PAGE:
Daniel’s agent helped Darren set up tryouts, and the Seahawks signed him in March of 2013. Fells was ecstatic -- until that August when Seattle cut him. For six weeks, as the NFL regular season roared, Fells sat in limbo.
“I thought I made the wrong choice,” Fells said. “I was thinking about, ‘What am I going to do now?”
Cardinals General Manager Steve Keim brings in numerous street free agents for workouts every year, and the vast majority fails to make a mark. So when Fells visited in October of 2013, expectations were low.
“When you are looking at a change of position or a change of sports, you’re always thinking, your initial instinct is, ‘How many of these work out?’” Keim said. “At the same time, he came here and he had the natural physical tools. He moved around well. The concern was, he was already, what, 26 when we signed him? Is it too late in the process?”
Fells was added to the practice squad, still very much a flier, and then re-signed to a futures contract after that season. His NFL viability remained in doubt for much of the offseason, as the transition proved challenging.
“Football really is 80 percent mental, 20 percent physical,” Fells said. “That’s where I struggled.”
Fells went into training camp in 2014 on the roster bubble, but the light bulb came on and he made the team. Near the end of that season, the ascension continued as Fells was moved into the starting lineup. He finished with only five catches for 71 yards as a 28-year-old rookie, but his blocking was something then-starter John Carlson lacked.
Last year he made another leap. Fells started 12 of the 14 games he played and finished with 21 catches for 311 yards and three touchdowns. Three years after sizing up Gronkowski in that bar, Fells was a proven NFL commodity.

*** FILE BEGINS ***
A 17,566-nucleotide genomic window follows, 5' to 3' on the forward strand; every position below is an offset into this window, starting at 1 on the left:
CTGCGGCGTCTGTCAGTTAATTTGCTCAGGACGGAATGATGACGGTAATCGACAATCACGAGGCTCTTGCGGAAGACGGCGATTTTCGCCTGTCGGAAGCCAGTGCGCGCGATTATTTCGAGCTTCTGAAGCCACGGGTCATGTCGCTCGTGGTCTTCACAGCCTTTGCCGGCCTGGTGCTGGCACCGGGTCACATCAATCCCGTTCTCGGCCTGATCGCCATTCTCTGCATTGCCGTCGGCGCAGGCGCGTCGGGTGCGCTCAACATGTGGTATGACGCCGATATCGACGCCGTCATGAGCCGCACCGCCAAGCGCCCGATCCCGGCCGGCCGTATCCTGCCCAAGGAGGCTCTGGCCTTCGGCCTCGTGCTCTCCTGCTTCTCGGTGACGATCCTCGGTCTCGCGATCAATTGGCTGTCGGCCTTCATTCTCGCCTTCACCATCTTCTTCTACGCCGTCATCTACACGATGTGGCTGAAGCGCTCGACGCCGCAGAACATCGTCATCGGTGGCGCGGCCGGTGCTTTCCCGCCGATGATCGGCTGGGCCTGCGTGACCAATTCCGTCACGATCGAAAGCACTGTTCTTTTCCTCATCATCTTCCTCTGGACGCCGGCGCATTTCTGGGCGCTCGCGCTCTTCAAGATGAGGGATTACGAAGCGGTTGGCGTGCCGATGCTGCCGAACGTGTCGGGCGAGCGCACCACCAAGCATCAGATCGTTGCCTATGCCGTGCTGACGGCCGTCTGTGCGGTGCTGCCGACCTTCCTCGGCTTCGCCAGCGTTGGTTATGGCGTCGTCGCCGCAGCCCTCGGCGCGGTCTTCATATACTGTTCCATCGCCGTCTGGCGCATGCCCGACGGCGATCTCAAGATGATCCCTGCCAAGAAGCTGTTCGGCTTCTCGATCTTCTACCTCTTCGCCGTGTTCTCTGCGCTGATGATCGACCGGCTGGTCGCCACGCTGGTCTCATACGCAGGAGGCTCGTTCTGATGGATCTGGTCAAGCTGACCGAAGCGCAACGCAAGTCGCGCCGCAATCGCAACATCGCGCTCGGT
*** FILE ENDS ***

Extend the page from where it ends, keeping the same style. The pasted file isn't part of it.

“To go from a practice squad guy that you weren’t too sure about because there’s just so many what-ifs,” quarterback Carson Palmer said. “What if we put pads on and he can’t block? Well, he’s answered that question. How is he going to do in press coverage? He’s answered that. He’s gotten better each year, and he’s really turned in to a better tight end in the league.”
The Cardinals re-signed former Pro Bowler Jermaine Gresham this offseason and second-round pick Troy Niklas has made great strides in training camp, so Fells is in a battle for playing time in 2016. Whether he starts or not, it’s clear Fells has turned himself into a valuable NFL piece.
The interesting part will be how his career plays out in ensuing years. Fells will hit restricted free agency for the first time this offseason at 31, an age when many players have already retired.
That’s the downside of starting an NFL career at 26. The upside?
“He didn’t have any hits on his body,” coach Bruce Arians said. “With sports science the way it is today, I can see him having a four-, five-more year career.”
Fells’ backup plan hasn’t changed. He has his college degree now and will become a guidance counselor when his football days are finished. To him, that feels a long way off. Former Cardinals great Jackie Smith was the oldest tight end in NFL history, playing until the age of 38. Fells wants to surpass that mark.
It seems kind of silly to believe he can play that long. Then again, so was his thinking in that bar in New England.
“It’s been a long journey, and hopefully there’s a long way to go for me still,” Fells said. “That’s my hope. Obviously most coaches and GMs don’t really see that. I’ve had four years of football age, but I honestly feel, God-given and body willing, I can play until I’m 40.”
Pictures from the 16th practice at training camp